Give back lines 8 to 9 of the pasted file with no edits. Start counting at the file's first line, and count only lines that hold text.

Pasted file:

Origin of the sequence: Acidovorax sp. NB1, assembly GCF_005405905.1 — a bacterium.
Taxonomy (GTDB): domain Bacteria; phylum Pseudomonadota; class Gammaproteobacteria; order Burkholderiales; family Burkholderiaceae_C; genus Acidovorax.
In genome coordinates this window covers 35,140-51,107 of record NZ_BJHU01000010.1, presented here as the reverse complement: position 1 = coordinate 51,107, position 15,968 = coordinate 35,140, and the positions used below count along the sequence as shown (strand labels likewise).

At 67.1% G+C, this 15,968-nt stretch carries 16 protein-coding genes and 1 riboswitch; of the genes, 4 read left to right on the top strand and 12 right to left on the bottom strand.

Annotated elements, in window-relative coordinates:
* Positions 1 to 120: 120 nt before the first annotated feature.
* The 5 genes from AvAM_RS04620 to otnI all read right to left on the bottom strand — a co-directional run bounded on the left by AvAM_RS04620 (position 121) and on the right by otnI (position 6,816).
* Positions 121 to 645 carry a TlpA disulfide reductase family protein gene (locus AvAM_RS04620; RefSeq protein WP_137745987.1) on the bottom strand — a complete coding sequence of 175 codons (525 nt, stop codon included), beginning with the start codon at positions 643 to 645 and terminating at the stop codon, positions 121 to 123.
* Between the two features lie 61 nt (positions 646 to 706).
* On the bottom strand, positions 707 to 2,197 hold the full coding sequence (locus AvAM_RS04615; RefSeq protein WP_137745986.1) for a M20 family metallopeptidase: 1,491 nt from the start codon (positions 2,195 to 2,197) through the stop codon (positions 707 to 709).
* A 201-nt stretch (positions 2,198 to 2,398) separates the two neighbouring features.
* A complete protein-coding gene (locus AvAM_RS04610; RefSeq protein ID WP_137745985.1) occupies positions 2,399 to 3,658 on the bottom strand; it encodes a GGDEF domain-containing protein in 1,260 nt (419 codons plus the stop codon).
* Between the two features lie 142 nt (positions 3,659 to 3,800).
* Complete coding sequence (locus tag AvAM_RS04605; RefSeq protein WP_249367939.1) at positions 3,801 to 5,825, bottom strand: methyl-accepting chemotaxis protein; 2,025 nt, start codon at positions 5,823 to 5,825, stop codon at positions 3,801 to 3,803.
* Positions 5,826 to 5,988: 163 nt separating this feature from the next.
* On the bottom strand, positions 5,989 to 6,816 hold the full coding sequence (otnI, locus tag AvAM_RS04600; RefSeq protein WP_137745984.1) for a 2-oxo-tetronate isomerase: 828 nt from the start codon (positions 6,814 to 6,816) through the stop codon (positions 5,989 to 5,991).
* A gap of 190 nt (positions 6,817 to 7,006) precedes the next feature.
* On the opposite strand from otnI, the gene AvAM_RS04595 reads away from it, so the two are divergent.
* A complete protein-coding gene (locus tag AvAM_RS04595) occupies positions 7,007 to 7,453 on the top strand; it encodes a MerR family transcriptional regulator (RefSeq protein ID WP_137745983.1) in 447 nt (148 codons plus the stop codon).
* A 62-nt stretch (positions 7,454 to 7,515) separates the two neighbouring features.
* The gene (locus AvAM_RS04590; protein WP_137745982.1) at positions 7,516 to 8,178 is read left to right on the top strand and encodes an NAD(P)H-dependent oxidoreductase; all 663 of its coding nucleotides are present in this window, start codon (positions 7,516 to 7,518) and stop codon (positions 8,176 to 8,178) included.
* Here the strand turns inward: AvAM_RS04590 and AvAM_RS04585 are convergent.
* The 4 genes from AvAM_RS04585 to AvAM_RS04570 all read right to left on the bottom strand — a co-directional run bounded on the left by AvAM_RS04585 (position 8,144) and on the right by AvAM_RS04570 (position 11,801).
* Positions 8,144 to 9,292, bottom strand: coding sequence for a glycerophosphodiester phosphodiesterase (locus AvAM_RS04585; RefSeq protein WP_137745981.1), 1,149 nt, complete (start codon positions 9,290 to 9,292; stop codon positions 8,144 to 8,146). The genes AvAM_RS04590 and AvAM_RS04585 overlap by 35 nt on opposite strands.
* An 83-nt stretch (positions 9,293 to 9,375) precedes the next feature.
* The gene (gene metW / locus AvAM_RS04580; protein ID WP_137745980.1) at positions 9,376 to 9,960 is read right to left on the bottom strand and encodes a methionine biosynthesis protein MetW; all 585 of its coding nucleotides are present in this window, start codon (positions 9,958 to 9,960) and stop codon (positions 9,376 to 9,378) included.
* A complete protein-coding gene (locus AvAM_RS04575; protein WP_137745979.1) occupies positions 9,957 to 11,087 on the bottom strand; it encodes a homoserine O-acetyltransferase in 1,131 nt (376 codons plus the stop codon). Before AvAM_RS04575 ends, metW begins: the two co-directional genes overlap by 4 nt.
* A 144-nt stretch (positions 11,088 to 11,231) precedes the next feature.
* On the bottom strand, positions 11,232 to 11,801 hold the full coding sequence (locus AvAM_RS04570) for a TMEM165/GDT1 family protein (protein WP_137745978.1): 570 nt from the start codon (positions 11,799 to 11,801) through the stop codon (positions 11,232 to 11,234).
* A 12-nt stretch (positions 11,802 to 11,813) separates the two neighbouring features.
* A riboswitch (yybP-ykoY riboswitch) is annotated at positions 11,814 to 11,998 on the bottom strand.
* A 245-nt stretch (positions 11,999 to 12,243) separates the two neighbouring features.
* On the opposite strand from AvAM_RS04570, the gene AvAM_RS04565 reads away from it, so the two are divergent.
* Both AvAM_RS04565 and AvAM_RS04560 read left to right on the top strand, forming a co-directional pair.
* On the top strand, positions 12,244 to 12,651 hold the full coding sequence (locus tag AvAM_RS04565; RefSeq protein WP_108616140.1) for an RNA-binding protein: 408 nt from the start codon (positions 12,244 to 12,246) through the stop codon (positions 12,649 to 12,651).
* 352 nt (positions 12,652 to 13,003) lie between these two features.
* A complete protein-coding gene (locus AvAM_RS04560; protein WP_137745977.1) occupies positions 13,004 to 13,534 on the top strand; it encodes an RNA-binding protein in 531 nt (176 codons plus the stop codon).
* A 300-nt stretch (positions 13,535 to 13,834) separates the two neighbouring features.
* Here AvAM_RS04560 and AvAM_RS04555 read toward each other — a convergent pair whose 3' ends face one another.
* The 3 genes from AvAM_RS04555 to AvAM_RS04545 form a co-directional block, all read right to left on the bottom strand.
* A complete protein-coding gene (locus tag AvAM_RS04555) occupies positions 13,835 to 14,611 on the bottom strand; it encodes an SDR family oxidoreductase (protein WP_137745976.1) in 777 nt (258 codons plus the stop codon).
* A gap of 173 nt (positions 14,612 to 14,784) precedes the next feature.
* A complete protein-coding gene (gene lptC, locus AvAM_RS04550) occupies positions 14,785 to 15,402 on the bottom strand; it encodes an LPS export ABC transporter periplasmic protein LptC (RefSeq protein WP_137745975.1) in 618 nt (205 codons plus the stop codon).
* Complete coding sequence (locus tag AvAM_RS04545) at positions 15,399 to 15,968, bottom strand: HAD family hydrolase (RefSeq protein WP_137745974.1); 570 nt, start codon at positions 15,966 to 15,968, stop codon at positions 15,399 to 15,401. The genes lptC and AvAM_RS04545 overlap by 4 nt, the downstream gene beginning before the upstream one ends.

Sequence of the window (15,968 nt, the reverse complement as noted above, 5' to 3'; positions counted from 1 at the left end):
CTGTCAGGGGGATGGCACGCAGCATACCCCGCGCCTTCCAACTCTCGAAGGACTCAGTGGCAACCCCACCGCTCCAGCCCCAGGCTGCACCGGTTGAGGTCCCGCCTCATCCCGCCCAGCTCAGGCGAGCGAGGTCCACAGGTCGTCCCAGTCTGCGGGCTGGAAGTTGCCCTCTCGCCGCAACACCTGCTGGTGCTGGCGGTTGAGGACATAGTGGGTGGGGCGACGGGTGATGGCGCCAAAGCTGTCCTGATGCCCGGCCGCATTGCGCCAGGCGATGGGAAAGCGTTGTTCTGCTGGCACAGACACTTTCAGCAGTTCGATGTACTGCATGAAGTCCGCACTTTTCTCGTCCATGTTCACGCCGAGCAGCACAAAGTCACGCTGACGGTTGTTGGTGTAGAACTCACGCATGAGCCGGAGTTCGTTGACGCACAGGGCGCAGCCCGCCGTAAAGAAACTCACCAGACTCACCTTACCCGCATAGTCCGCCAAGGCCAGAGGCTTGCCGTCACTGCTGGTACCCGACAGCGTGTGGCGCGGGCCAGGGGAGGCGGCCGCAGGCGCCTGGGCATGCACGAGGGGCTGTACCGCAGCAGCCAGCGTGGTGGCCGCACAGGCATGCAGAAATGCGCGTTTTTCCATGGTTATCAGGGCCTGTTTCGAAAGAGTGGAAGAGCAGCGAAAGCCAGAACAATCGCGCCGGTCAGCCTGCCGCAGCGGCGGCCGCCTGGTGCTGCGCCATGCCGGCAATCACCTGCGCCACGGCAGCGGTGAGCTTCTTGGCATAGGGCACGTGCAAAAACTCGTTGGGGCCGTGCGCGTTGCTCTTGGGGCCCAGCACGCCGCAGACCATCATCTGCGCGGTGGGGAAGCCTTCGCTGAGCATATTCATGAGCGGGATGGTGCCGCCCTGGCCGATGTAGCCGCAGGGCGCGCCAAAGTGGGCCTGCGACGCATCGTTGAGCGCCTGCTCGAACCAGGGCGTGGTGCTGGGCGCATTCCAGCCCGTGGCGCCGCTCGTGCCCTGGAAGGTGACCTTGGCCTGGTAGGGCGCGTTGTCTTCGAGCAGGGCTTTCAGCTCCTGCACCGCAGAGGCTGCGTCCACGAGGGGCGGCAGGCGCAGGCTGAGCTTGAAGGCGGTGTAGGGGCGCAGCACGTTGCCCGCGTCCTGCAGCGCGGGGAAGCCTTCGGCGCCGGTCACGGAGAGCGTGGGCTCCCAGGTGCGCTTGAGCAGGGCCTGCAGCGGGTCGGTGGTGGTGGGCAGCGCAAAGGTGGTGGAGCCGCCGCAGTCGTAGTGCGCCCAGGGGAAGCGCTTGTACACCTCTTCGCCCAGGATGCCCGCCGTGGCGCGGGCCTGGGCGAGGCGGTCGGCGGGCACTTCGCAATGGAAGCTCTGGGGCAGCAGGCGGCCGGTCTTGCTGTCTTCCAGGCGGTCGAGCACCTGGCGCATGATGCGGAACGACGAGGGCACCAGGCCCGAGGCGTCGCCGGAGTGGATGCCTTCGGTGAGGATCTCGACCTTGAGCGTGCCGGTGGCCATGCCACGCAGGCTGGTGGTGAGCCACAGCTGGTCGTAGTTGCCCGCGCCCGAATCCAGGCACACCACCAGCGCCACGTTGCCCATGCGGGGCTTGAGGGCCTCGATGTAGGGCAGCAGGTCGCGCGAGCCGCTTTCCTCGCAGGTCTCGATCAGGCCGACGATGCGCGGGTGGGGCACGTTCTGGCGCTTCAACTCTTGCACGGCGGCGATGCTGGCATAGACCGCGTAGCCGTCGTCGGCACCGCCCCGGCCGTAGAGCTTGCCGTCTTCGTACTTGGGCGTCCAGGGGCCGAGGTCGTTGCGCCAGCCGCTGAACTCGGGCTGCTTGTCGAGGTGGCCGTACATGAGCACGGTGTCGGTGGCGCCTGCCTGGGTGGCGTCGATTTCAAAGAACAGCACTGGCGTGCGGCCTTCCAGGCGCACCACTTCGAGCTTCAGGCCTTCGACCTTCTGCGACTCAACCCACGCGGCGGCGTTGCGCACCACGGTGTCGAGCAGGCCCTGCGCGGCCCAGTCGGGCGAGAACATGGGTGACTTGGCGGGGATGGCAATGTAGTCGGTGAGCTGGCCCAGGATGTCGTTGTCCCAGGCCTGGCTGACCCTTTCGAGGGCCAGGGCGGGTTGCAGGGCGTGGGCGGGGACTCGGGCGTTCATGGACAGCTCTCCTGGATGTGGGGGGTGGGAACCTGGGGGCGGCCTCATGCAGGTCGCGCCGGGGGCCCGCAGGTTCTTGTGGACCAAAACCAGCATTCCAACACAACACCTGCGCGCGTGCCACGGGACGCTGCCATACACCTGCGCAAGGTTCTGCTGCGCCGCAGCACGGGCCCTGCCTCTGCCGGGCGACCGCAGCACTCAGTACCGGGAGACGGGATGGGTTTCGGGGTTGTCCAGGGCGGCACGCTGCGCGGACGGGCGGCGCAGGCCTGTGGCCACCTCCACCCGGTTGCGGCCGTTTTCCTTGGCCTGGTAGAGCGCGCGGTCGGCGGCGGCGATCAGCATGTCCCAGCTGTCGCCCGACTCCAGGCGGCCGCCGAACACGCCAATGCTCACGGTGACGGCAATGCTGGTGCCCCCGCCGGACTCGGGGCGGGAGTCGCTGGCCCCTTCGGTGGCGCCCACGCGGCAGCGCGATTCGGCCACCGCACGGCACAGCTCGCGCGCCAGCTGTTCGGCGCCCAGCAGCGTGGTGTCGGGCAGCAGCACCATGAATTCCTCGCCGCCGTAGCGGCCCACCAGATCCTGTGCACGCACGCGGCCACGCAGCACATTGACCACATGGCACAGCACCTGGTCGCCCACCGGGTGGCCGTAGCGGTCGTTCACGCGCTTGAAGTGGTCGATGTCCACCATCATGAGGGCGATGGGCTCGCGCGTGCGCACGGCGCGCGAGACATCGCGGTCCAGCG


* Positions 121 to 645 carry a TlpA disulfide reductase family protein gene (locus AvAM_RS04620; RefSeq protein WP_137745987.1) on the bottom strand — a complete coding sequence of 175 codons (525 nt, stop codon included), beginning with the start codon at positions 643 to 645 and terminating at the stop codon, positions 121 to 123.
* Between the two features lie 61 nt (positions 646 to 706).